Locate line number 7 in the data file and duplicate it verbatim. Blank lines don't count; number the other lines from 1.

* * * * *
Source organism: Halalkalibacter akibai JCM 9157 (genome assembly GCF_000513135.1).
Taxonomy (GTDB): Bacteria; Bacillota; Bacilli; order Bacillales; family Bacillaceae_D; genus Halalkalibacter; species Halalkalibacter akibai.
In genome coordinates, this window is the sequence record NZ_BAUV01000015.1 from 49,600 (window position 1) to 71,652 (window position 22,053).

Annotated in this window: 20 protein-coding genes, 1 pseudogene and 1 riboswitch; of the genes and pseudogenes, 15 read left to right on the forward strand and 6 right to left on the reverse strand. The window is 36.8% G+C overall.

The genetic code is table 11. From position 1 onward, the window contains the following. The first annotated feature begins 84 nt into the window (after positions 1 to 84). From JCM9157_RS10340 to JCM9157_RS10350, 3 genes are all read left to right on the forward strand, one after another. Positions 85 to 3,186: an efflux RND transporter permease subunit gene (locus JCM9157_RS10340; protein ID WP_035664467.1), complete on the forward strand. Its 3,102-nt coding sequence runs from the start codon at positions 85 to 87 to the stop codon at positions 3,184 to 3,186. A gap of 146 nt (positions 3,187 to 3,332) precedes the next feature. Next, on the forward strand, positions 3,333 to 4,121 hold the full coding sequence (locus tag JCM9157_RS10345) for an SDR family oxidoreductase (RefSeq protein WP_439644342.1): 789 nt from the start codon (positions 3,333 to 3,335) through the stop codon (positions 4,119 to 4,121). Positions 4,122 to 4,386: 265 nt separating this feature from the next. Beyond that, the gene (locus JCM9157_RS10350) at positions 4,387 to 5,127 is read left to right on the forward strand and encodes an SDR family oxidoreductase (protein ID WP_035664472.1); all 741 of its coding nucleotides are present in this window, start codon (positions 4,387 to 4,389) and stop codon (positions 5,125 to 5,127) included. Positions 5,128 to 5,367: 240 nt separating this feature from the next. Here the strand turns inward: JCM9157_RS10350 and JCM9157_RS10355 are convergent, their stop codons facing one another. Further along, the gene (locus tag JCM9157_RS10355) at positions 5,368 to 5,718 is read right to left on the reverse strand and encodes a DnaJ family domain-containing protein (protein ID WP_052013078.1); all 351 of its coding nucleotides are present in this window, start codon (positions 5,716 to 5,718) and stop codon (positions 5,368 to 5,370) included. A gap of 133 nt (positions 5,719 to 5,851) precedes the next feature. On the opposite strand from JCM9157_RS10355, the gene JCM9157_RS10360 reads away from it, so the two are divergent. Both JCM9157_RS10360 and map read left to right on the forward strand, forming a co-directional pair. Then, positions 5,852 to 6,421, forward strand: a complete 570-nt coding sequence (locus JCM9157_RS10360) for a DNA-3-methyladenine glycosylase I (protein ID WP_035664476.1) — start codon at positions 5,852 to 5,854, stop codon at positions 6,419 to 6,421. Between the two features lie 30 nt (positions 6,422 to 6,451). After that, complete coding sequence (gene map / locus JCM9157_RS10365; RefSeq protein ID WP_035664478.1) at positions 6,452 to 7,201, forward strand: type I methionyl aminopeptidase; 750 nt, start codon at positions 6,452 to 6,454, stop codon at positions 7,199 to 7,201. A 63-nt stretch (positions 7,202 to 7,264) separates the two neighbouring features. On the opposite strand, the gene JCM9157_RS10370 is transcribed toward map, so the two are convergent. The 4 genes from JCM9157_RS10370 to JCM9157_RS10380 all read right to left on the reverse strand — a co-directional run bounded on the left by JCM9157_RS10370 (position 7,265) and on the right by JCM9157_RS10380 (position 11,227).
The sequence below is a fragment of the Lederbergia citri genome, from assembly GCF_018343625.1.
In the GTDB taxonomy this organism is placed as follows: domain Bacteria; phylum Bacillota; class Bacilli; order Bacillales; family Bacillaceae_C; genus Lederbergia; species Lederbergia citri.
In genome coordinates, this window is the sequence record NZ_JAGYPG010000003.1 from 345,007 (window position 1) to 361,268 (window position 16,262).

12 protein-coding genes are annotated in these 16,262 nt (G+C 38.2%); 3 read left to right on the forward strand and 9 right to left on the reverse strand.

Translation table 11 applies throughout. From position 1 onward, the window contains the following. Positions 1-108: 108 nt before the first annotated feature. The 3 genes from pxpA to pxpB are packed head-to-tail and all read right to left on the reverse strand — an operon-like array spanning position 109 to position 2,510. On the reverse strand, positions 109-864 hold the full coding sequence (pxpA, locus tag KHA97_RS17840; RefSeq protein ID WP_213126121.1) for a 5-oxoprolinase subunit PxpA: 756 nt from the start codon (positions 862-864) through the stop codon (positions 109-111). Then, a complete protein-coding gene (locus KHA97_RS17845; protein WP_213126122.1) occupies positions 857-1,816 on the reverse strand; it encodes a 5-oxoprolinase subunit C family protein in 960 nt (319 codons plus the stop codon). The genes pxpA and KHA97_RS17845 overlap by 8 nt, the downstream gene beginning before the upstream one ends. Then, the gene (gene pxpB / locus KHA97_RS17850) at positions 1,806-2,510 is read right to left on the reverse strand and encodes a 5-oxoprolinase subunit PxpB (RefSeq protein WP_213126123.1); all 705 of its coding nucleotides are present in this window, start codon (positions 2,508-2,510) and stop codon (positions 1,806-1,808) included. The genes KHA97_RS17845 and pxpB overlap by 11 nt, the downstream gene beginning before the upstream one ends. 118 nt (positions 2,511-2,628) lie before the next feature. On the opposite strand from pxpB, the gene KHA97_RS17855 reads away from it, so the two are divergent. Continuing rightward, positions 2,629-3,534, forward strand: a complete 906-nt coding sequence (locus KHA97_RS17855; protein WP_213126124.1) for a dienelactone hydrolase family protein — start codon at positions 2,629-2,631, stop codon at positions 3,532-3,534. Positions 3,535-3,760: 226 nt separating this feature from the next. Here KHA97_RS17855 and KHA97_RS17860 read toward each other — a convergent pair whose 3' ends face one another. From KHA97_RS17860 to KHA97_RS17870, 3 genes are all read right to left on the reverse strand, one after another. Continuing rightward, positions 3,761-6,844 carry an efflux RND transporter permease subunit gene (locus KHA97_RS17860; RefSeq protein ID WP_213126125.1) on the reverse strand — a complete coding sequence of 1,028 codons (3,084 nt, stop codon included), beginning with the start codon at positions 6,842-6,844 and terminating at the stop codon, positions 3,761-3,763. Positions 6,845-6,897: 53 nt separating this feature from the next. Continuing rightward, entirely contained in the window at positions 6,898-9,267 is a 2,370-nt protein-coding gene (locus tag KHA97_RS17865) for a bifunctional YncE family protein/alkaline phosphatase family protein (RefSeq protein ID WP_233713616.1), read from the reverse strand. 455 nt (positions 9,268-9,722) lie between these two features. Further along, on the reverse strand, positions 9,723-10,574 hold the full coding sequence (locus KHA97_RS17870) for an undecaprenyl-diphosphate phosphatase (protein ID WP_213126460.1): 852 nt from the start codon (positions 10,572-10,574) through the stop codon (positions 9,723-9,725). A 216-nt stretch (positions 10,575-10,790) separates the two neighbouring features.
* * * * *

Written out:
In the GTDB taxonomy this organism is placed as follows: domain Bacteria; phylum Bacillota; class Bacilli; order Bacillales; family Bacillaceae_C; genus Lederbergia; species Lederbergia citri.